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Hemispheric Partners: Trade, Technology, and Innovation Ties Between the Bay Area and Canada

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April 18, 2019

The Bay Area Council Economic Institute released its newest report, Hemispheric Partners: Trade, Technology, and Innovation Ties Between the Bay Area and Canada, on April 17 in San Francisco. The report highlights the strong and growing economic connections between the Bay Area/Silicon Valley and Canada, which are helping fuel a vibrant cross-border exchange of talent, technology and capital.

As Canada works to diversify an economy that has been highly dependent on natural resources, the report finds that the country’s connections with California and the Bay Area have been instrumental in propelling its tech and innovation sectors. Report author Dr. Sean Randolph, Senior Director of the Bay Area Council Economic Institute, noted: “While the Bay Area serves as an important platform for Canadian citizens and companies to advance cutting edge technologies and grow new companies, Canada is doing all the right things to put in places the pieces necessary to become a strong partner and a global source of innovation in its own right.”

The study examines the very deliberate process by which Canada has invested heavily over the past 20 years in public education, science and technology research, to create a growing talent pool and a network of world-class research centers and tech clusters across the country. Canada ranks in the top 20 of countries on the Global Innovation Index, leads the world’s developed countries in its percentage of post-secondary degree graduates. It is also attracting growing venture investment, particularly from the Bay Area. The report finds that while Canada is home to just .5% of the world’s population, the country generates 4% of global knowledge.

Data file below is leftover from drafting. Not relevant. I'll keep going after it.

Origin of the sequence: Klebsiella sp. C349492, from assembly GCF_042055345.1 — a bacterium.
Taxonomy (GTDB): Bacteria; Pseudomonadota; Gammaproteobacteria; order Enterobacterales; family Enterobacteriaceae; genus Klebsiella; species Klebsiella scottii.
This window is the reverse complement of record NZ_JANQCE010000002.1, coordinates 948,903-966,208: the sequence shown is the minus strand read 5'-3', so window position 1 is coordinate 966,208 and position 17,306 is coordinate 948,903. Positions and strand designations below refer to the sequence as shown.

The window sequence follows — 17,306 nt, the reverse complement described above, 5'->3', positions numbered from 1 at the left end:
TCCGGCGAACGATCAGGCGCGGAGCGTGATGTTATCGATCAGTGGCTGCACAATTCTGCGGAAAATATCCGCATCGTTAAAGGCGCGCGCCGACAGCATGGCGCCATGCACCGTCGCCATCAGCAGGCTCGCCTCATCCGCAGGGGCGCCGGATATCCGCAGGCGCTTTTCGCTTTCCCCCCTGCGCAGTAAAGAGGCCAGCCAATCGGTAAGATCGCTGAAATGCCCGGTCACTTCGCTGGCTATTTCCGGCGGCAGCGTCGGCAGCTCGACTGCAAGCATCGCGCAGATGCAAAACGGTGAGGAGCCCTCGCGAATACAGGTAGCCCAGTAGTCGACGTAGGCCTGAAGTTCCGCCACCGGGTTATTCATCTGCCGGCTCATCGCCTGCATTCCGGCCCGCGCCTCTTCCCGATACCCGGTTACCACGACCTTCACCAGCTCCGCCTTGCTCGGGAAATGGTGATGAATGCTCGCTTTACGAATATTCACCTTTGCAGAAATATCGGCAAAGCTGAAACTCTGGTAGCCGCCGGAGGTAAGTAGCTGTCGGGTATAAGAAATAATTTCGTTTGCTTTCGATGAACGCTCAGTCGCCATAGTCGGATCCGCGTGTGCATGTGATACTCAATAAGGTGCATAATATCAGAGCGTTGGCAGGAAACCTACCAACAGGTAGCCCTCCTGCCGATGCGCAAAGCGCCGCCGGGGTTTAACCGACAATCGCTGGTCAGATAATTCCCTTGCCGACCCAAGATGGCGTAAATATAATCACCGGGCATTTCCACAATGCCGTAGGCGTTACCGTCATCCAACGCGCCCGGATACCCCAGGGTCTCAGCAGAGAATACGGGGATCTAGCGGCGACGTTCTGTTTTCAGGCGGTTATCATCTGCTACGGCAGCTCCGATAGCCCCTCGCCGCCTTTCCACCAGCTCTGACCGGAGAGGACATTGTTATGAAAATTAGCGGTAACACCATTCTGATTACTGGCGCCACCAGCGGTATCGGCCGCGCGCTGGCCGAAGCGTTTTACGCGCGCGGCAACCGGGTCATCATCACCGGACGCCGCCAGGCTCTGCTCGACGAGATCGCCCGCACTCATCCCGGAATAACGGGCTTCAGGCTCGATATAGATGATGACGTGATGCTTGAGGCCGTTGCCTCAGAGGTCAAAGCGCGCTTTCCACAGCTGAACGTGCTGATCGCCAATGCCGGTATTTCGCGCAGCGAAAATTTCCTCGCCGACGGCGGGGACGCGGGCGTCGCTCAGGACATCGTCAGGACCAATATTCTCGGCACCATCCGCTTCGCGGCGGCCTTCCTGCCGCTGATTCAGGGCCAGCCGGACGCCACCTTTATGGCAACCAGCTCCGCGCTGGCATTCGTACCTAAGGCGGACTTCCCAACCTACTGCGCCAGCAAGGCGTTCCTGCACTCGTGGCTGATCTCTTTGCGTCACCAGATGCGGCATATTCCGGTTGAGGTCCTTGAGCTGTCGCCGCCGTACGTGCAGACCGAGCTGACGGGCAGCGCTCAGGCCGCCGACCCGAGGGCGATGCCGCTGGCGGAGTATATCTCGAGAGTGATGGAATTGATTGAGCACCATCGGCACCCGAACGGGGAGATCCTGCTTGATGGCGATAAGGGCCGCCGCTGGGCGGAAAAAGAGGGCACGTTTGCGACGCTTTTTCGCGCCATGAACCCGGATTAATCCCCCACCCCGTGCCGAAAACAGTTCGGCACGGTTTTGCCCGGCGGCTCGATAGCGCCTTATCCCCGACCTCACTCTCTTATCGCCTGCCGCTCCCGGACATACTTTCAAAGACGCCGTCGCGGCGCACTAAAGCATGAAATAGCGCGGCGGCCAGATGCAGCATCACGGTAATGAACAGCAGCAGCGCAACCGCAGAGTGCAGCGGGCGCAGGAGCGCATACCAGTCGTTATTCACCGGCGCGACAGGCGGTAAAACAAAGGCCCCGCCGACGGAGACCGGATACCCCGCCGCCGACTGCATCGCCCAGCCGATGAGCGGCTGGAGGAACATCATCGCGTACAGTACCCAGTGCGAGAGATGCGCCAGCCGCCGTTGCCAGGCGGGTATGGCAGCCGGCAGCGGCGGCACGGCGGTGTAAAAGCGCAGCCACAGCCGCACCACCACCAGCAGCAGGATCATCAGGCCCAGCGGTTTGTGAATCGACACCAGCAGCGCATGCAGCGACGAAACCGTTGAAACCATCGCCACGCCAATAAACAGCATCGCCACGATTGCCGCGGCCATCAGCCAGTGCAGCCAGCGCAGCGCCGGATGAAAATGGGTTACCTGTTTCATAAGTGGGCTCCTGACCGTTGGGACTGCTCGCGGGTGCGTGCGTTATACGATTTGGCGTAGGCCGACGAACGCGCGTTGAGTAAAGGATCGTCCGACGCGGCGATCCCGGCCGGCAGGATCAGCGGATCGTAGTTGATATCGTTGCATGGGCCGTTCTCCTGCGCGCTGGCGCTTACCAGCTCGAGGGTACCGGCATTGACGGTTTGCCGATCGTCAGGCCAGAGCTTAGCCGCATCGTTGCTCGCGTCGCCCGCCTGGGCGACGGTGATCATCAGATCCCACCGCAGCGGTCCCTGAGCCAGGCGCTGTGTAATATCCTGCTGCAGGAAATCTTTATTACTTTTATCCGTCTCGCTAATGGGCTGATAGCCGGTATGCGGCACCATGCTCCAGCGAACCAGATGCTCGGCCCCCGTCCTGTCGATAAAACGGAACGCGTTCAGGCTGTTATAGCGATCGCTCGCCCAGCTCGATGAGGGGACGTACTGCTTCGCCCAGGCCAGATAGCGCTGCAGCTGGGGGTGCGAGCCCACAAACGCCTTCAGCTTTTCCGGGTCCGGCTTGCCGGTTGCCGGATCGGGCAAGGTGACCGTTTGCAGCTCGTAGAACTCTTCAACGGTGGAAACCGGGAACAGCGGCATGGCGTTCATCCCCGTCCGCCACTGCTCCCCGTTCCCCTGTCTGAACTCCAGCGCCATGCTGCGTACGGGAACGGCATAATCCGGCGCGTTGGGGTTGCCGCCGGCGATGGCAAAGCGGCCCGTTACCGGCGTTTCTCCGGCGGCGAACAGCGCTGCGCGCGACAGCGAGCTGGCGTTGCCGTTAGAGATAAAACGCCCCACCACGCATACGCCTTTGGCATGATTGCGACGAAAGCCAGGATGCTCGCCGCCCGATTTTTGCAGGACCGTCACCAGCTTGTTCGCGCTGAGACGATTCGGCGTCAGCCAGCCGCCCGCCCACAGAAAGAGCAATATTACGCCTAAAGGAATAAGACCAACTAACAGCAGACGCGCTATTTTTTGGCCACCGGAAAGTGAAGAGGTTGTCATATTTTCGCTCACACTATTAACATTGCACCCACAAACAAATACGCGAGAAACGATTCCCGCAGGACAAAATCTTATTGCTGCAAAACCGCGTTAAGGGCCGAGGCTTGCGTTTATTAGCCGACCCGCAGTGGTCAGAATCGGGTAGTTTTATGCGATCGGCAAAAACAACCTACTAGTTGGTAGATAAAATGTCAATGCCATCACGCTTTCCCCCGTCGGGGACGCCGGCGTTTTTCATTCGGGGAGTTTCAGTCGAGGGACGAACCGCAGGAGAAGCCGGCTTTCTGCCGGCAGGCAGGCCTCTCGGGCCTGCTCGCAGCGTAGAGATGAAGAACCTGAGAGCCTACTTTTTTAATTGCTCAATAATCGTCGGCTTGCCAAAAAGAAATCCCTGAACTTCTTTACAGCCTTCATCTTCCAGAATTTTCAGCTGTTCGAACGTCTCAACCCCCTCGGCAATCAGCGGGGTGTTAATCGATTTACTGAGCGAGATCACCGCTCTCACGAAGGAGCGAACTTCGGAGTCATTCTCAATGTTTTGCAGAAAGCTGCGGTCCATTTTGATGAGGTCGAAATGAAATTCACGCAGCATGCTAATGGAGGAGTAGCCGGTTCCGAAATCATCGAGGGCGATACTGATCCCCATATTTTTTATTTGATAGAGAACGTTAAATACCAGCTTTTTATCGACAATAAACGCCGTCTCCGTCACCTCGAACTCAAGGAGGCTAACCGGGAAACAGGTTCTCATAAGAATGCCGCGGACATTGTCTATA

“Canada has a compelling story to tell in the Bay Area,” said Rana Sarkar, Consul General of Canada in San Francisco/ Silicon Valley. “We are linked by our economic ties, innovation, talent and values, and are working together to build things and tackle the challenges of the fourth industrial revolution.”

In addition to its focus on innovation and technology, the report offers a snapshot of Canada’s overall economy, its trade relationship with the U.S. and the other industries, particularly in natural resources, that define its economy. Specific topics include NAFTA and the US-Mexico Canada Trade Agreement (USMCA), implications of the US withdrawal from the Trans-Pacific Partnership (TPP), and Canada’s welcoming attitude toward immigrants.

To learn more, read the full report: